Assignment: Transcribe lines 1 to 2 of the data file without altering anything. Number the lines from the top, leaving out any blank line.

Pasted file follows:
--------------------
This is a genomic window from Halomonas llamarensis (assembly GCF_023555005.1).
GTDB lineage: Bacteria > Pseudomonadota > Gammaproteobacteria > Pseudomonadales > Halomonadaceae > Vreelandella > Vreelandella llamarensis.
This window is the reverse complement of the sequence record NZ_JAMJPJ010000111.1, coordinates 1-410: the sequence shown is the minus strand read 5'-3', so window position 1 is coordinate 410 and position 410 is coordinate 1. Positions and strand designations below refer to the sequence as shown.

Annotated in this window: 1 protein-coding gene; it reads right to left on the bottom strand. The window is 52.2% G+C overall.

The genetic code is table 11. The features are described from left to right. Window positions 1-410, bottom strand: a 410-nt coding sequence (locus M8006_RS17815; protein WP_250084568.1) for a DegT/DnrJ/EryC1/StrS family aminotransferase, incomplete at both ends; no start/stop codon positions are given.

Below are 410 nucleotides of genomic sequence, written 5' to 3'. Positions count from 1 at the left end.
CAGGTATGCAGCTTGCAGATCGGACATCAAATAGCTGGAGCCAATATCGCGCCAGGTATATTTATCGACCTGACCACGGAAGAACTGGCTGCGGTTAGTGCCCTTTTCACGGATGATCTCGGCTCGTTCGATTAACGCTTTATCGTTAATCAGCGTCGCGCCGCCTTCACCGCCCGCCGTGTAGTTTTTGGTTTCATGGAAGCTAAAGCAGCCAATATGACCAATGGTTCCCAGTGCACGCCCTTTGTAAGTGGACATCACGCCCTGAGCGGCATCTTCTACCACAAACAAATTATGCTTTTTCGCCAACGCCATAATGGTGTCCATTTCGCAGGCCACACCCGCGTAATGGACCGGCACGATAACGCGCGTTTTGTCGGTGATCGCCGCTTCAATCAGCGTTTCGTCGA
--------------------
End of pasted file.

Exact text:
This is a genomic window from Halomonas llamarensis (assembly GCF_023555005.1).
GTDB lineage: Bacteria > Pseudomonadota > Gammaproteobacteria > Pseudomonadales > Halomonadaceae > Vreelandella > Vreelandella llamarensis.